American Excellence

2008 Copain Viognier and 2006 Peay Syrah "La Bruma"

Results from a recent blind tasting among the New York Vintners staff highlighted what is becoming ever more apparent to open-minded, experienced wine tasters: that America is producing a remarkable range of truly outstanding wines which match and at times surpass their Old World counterparts in quality. We all have a lot to be proud of when it comes to what the best American growers and winemakers have and will accomplish. The two wines in question were (1) a Viognier from one of California’s finest wine makers, Wells Guthrie, and (2) a Syrah from a sexy winery in the cool Sonoma Coast region in northern California. Watch out France!

A Sumptuous Viognier
The 2nd of 2 whites we tasted blind was judged far superior in overall quality to the first white. It turned out to retail for half the price to add surprise to pleasure. We confronted a wonderfully fragrant, juicy aroma with notes of apricot pits, crushed white peppercorns and honey. On the palate the wine balanced lush ripeness with really lovely refreshing acidity and a firm impression of underlying minerality. The wine successfully captured both fruit and vineyard source. All of us felt that the wine would be a brilliant match for salty foods, pork, ham, Cantonese cuisine and dry cheeses. So what was this beauty? A Viognier from one of our favorite California winemakers, Wells Guthrie. We have written about the quiet, intense Guthrie before. He has brought his Gallic sensibility to northern California wines with stunning and consistent success. His Syrahs, Pinots and Viogniers have few equals and easily bear comparison to their finest French “competitors”. The average estimate of the retail value of the wine was $35. When we saw that it in facts sells for $20, we were all flabbergasted. At $35 it is worth very penny. At $20 it is priced well below its intrinsic worth.

2008 Copain Viognier “Tous Ensemble”  Mendocino County  $19.99

A World Class Syrah
Among the 5 red wines we tasted—and all good to very good I might add, one seemed especially interesting. Very dark and dense with powerful yet restrained density of fruit, a smokey, blackberry spicy bouquet with hints of expensive saddle leather, superb tannins and a chewy, mouth coating texture this was a true fall/winter red. The element of lushness and roundness in the finish lead most of us to think new world Syrah. And for once we were right! The wine turned out to be a single vineyard Syrah—the great grape of the northern Rhone—from one of the finest wineries on the Sonoma Coast, Peay. The winery was established in 2001 by Nick Peay and his brilliant wine maker wife Vanessa Wong. Ms. Wong had been the winemaker at Peter Michael, producer of some of California’s greatest Chardonnays and at Chateau Lafite Rothschild in Bordeaux, Domaine Jean Gros in Burgundy and at NY Vintners favorite Hirsch Vineyards also on the Sonoma Coast. It was from this latter experience that Nick and Vanessa developed their understanding and passion for the uniquely beautiful, difficult, long cool growing cycle of this region in Northern California. Their 53 acres are devoted principally to Pinot Noir and Syrah with a little Chardonnay, and Rhone white varietals to add spice to the mixture. Vanessa and Nick have hit a lot of doubles, triples and home runs with their individualistic, focused and complex wines from the first releases. The top wine writers love them as does anyone with a real affection for wines of depth and character. They are not cheap but they are not really expensive either. The Peay wines are meant to drink at a serious meal with good friends. We all really liked this marvelous Syrah. We are quite sure that you will as well.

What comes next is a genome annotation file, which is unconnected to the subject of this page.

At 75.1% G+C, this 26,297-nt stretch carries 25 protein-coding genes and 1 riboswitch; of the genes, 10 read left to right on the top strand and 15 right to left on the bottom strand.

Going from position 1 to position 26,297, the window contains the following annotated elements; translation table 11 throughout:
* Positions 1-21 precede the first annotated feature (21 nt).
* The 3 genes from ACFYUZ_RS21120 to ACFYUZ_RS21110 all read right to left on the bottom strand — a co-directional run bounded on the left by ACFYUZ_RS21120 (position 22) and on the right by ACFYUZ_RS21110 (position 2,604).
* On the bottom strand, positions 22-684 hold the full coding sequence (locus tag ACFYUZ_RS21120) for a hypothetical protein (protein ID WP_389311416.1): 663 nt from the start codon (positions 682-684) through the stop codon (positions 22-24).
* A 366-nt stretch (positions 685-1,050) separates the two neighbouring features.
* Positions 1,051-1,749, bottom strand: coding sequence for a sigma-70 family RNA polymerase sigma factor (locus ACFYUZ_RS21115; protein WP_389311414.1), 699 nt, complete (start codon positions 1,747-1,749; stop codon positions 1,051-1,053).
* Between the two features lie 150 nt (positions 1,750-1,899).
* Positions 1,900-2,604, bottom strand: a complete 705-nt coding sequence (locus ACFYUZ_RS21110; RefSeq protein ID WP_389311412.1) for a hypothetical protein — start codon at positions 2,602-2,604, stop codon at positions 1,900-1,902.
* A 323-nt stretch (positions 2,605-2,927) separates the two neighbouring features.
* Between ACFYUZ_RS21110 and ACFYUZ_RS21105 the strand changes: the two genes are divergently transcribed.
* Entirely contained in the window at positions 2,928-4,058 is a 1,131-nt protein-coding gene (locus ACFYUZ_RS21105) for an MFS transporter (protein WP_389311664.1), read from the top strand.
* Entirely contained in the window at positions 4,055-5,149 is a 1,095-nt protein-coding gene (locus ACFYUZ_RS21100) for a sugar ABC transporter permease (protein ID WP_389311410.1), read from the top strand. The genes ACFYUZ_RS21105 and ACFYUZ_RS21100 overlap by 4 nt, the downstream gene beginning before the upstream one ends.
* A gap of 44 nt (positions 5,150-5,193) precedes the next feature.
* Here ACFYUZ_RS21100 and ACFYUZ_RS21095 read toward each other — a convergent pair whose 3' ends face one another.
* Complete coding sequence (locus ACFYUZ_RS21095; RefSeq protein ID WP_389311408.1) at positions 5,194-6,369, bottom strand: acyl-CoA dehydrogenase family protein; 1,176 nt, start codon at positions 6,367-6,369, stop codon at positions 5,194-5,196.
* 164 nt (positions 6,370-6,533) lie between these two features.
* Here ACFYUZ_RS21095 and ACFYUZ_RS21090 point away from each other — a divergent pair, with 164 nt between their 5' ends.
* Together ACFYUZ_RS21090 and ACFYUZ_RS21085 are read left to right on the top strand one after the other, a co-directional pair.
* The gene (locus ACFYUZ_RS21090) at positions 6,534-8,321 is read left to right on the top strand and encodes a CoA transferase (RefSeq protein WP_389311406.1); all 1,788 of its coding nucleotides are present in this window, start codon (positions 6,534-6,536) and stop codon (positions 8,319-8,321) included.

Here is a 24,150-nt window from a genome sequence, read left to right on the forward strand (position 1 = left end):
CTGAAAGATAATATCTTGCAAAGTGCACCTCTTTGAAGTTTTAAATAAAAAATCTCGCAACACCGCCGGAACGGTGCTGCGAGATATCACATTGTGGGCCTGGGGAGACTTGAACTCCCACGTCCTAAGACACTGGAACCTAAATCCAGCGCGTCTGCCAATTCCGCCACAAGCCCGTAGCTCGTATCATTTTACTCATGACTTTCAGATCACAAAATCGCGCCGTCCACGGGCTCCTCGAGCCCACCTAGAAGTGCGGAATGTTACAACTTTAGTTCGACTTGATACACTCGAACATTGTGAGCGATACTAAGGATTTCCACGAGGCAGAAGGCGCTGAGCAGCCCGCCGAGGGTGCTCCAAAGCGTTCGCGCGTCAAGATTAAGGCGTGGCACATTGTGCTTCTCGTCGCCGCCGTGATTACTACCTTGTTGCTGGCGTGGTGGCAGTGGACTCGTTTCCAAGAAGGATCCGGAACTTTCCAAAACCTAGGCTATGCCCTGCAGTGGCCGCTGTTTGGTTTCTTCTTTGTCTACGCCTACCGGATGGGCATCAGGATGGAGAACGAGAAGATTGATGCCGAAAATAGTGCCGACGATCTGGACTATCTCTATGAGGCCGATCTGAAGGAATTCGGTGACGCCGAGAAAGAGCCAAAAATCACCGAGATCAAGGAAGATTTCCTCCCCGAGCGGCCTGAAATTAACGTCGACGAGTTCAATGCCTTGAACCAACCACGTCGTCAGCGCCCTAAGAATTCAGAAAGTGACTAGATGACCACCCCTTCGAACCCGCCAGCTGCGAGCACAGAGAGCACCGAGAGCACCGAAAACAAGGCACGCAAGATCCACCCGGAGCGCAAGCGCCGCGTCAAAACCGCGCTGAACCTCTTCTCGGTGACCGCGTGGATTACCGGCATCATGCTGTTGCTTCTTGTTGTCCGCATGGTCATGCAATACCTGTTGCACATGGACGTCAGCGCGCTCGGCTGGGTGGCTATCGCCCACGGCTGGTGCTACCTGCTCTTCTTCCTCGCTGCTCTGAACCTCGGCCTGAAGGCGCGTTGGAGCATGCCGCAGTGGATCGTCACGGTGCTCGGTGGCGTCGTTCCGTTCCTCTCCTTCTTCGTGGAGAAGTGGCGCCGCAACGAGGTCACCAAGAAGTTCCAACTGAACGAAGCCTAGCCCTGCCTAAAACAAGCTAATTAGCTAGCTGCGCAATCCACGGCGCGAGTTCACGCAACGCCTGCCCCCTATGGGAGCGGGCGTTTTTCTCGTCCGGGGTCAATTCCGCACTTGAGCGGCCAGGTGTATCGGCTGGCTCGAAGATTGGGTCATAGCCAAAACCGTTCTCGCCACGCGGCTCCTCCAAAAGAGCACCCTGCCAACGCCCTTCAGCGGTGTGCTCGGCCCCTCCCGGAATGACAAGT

2006 Peay Syrah La Bruma Vineyard  Sonoma Coast  $57

-Bob Millman, NY Vintners


Leave a comment

Filed under American Wine, Robert Millman, Tastings, Uncategorized, Wine

Leave a Reply

Fill in your details below or click an icon to log in: Logo

You are commenting using your account. Log Out /  Change )

Google photo

You are commenting using your Google account. Log Out /  Change )

Twitter picture

You are commenting using your Twitter account. Log Out /  Change )

Facebook photo

You are commenting using your Facebook account. Log Out /  Change )

Connecting to %s